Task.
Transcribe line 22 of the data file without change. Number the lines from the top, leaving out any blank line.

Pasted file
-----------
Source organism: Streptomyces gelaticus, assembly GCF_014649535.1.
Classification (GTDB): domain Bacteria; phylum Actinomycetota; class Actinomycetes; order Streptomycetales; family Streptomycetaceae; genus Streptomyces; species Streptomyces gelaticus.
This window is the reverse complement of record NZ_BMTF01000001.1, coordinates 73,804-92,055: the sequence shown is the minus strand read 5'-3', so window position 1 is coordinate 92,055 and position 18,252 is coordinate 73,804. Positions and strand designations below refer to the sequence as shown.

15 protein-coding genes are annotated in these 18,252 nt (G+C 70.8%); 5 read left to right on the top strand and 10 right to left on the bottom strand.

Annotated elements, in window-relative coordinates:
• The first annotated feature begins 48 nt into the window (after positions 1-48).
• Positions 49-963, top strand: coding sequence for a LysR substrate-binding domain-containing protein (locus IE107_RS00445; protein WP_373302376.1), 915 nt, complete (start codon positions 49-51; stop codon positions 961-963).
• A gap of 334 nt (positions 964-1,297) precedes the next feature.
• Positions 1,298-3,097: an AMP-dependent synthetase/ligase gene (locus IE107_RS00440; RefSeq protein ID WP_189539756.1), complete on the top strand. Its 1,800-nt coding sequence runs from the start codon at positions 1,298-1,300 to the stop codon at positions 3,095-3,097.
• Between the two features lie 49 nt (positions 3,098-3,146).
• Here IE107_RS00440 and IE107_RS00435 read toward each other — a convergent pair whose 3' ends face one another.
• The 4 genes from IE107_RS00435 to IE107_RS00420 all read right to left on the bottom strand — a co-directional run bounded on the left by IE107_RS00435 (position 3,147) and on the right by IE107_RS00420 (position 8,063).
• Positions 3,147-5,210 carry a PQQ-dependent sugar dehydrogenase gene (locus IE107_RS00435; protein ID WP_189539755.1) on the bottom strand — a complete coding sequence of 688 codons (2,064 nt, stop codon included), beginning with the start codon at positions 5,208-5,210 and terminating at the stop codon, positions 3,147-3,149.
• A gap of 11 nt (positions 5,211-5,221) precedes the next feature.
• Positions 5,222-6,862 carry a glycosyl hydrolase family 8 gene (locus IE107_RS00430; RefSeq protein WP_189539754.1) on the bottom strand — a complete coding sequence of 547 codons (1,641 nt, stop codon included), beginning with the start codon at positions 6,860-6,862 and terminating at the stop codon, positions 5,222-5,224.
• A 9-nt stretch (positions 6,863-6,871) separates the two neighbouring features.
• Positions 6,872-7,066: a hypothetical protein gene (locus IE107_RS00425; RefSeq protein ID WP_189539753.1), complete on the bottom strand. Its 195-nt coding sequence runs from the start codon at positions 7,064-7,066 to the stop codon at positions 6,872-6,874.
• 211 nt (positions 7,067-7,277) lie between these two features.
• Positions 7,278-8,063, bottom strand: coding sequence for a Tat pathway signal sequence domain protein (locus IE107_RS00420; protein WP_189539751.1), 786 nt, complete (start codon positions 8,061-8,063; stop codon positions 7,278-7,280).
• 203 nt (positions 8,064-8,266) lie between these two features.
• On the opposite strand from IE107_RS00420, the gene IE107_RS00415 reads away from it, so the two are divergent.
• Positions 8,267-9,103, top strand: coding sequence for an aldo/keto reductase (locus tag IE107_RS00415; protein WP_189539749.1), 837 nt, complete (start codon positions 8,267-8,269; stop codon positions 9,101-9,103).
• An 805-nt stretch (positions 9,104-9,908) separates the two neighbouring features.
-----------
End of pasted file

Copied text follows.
• Positions 8,267-9,103, top strand: coding sequence for an aldo/keto reductase (locus tag IE107_RS00415; protein WP_189539749.1), 837 nt, complete (start codon positions 8,267-8,269; stop codon positions 9,101-9,103).